June 16th was a big day for Sasha Gollish. The Pan Am medalist won the 2018 Waterfront 10K in Toronto, in a course record of 33:03, and announced that she plans on running her marathon debut in the fall of 2018.
Gollish’s training mantra is “test yourself” and the marathon will certainly test the track-and-road runner. Gollish has competed at every distance from the 400m through the half-marathon, and with that impressive range of distances, she has decided to challenge herself to race the marathon.
Monday’s got me excited like… 😎 One of my mantras is to celebrate other’s success. Two of my teammates had outstanding results. 👯♀️ @oiselle #hautevolée @livehappii broke the US record in the triple jump & @monarchespressos @madjoydav had an outstanding @sportinglifecan #SL10k. Shiny new PR, 🥈, and a whole stack load of confidence moving forward. 🏆 It is an honour to be surrounded by so much #badassery #headupwingsout #sorrygottafly #spreadthelove
In anticipation of her fall marathon, her training has changed drastically from when she was competing primarily at the 1,500m back in 2015. Gollish joked that “there are certainly no more 4x200m repeats with 30 seconds rest. I have shifted away from intensity, while still maintaining my stride.”
Gollish is a huge proponent of continuing to work on her form. “I do that by working hills and speed sessions into my training plan. Ross [her coach] and I have decided to continue to blend some faster stuff into my training, as it plays to my strengths.”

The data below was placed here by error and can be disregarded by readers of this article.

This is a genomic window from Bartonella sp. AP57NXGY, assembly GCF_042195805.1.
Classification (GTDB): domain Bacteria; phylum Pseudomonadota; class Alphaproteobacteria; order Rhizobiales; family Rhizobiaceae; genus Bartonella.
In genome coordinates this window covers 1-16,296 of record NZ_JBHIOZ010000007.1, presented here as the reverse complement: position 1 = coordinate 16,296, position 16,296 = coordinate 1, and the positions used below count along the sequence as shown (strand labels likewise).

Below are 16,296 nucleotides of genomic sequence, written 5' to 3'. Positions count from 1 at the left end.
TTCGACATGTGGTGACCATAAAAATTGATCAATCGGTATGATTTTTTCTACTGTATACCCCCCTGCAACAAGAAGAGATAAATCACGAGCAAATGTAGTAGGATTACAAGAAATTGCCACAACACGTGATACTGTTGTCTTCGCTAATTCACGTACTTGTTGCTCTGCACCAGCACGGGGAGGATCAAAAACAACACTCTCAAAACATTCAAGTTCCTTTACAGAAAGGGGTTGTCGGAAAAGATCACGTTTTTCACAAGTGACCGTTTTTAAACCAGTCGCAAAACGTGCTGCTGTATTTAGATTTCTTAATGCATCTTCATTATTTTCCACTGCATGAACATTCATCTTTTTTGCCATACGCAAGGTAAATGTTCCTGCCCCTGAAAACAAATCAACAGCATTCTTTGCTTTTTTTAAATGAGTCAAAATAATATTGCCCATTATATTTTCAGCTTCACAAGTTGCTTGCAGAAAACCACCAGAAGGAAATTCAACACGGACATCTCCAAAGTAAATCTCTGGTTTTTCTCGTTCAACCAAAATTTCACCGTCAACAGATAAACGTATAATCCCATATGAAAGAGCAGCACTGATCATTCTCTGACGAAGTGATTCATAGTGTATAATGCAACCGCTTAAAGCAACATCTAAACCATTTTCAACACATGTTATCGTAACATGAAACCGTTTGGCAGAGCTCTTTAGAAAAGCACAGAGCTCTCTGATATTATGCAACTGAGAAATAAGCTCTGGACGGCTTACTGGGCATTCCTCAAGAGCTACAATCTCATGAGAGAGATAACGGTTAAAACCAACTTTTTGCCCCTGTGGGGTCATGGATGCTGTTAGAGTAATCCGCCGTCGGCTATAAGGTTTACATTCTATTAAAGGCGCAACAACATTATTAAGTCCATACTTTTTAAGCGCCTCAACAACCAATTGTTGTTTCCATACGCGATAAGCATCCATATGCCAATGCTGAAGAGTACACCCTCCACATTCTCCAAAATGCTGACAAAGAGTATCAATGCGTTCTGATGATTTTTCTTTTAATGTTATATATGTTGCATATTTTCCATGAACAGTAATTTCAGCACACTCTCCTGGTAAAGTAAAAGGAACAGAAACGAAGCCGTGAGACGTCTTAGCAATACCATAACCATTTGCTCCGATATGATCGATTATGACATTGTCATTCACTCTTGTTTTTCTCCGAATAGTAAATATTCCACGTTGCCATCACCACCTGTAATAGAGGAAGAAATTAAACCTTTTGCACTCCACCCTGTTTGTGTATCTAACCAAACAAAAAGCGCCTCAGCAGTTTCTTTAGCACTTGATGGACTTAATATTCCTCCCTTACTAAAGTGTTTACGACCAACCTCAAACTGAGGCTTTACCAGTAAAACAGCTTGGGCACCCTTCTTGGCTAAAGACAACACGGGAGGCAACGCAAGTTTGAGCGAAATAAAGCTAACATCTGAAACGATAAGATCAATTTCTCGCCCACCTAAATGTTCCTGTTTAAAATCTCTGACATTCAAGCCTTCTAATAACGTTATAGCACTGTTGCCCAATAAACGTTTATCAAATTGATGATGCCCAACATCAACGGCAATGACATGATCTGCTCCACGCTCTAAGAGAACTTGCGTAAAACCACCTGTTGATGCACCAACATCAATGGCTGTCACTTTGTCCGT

Gollish has medaled both nationally and internationally on the track. When asked about what lessons she will bring from her track experience into the marathon she says, “Nothing is more painful than the last tap of an indoor 600m. I swear that the track gets bigger with 200m to go.”
“The sheer discomfort of that last 200m is transferable to the marathon,” she continues. “The 600m gets you acquainted with discomfort, so when it hits, you can work through it, instead of pretending that it’s not there. Pain has a longer onset period in longer races, but maximal discomfort is the same at the end.”
Another aspect of Gollish’s training that changed are her easy days. “On recovery days I now completely let go of my ego and run as slowly as I need to. Going easy on the easy days has made the hard days much better. It’s important to know the purpose of what you’re doing for the day. Am I trying to go fast, or recover?”
Gollish was “overwhelmed by the love in Toronto yesterday.” She credits Lululemon for doing an amazing job with cheering stations, and the people of Toronto for showing so much support for the runners. Her experience Saturday reminded her of another aspect of her training mantra: “Stronger together.” Here’s what it means to her: “Positivity is a kind of magic drug, so keep cheering for one another. It’s important to not only surround yourself with really good teammates, but to also celebrate their successes.”
The marathon is important to Gollish because it upholds her training, and life mantra. “The marathon is part of that plan to test yourself, go after something that scares you, and the marathon scares me.”